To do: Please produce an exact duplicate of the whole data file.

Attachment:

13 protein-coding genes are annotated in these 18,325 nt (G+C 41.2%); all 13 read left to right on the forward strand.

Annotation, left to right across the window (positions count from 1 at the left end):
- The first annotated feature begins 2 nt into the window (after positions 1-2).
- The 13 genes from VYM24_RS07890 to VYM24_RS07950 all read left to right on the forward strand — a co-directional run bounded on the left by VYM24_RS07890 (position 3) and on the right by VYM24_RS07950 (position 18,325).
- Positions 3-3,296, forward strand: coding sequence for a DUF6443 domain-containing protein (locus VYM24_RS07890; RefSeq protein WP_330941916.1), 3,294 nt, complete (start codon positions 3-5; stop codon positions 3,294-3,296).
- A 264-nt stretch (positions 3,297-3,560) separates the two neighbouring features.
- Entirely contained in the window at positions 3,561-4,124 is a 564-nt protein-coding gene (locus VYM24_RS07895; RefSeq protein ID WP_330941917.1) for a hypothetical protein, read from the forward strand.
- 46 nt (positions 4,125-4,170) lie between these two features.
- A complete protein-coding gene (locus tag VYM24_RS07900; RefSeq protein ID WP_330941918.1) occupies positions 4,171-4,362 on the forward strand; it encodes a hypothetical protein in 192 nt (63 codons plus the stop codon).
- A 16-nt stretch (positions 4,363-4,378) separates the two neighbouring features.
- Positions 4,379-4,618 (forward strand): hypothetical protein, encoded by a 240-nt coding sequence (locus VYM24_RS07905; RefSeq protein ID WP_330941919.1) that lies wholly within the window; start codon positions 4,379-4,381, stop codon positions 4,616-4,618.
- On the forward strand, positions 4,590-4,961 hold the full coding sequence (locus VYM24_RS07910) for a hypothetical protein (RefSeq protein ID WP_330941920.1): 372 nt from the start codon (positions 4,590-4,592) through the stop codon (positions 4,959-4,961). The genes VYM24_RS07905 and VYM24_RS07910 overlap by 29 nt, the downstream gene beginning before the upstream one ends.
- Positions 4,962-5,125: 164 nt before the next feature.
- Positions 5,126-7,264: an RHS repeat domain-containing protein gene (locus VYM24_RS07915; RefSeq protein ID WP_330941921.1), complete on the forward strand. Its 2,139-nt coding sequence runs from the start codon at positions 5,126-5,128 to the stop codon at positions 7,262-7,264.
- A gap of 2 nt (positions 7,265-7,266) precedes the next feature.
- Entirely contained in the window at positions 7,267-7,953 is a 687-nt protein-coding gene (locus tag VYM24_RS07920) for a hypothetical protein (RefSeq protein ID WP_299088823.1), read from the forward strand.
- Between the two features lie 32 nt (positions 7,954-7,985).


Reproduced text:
13 protein-coding genes are annotated in these 18,325 nt (G+C 41.2%); all 13 read left to right on the forward strand.

Annotation, left to right across the window (positions count from 1 at the left end):
- The first annotated feature begins 2 nt into the window (after positions 1-2).
- The 13 genes from VYM24_RS07890 to VYM24_RS07950 all read left to right on the forward strand — a co-directional run bounded on the left by VYM24_RS07890 (position 3) and on the right by VYM24_RS07950 (position 18,325).
- Positions 3-3,296, forward strand: coding sequence for a DUF6443 domain-containing protein (locus VYM24_RS07890; RefSeq protein WP_330941916.1), 3,294 nt, complete (start codon positions 3-5; stop codon positions 3,294-3,296).
- A 264-nt stretch (positions 3,297-3,560) separates the two neighbouring features.
- Entirely contained in the window at positions 3,561-4,124 is a 564-nt protein-coding gene (locus VYM24_RS07895; RefSeq protein ID WP_330941917.1) for a hypothetical protein, read from the forward strand.
- 46 nt (positions 4,125-4,170) lie between these two features.
- A complete protein-coding gene (locus tag VYM24_RS07900; RefSeq protein ID WP_330941918.1) occupies positions 4,171-4,362 on the forward strand; it encodes a hypothetical protein in 192 nt (63 codons plus the stop codon).
- A 16-nt stretch (positions 4,363-4,378) separates the two neighbouring features.
- Positions 4,379-4,618 (forward strand): hypothetical protein, encoded by a 240-nt coding sequence (locus VYM24_RS07905; RefSeq protein ID WP_330941919.1) that lies wholly within the window; start codon positions 4,379-4,381, stop codon positions 4,616-4,618.
- On the forward strand, positions 4,590-4,961 hold the full coding sequence (locus VYM24_RS07910) for a hypothetical protein (RefSeq protein ID WP_330941920.1): 372 nt from the start codon (positions 4,590-4,592) through the stop codon (positions 4,959-4,961). The genes VYM24_RS07905 and VYM24_RS07910 overlap by 29 nt, the downstream gene beginning before the upstream one ends.
- Positions 4,962-5,125: 164 nt before the next feature.
- Positions 5,126-7,264: an RHS repeat domain-containing protein gene (locus VYM24_RS07915; RefSeq protein ID WP_330941921.1), complete on the forward strand. Its 2,139-nt coding sequence runs from the start codon at positions 5,126-5,128 to the stop codon at positions 7,262-7,264.
- A gap of 2 nt (positions 7,265-7,266) precedes the next feature.
- Entirely contained in the window at positions 7,267-7,953 is a 687-nt protein-coding gene (locus tag VYM24_RS07920) for a hypothetical protein (RefSeq protein ID WP_299088823.1), read from the forward strand.
- Between the two features lie 32 nt (positions 7,954-7,985).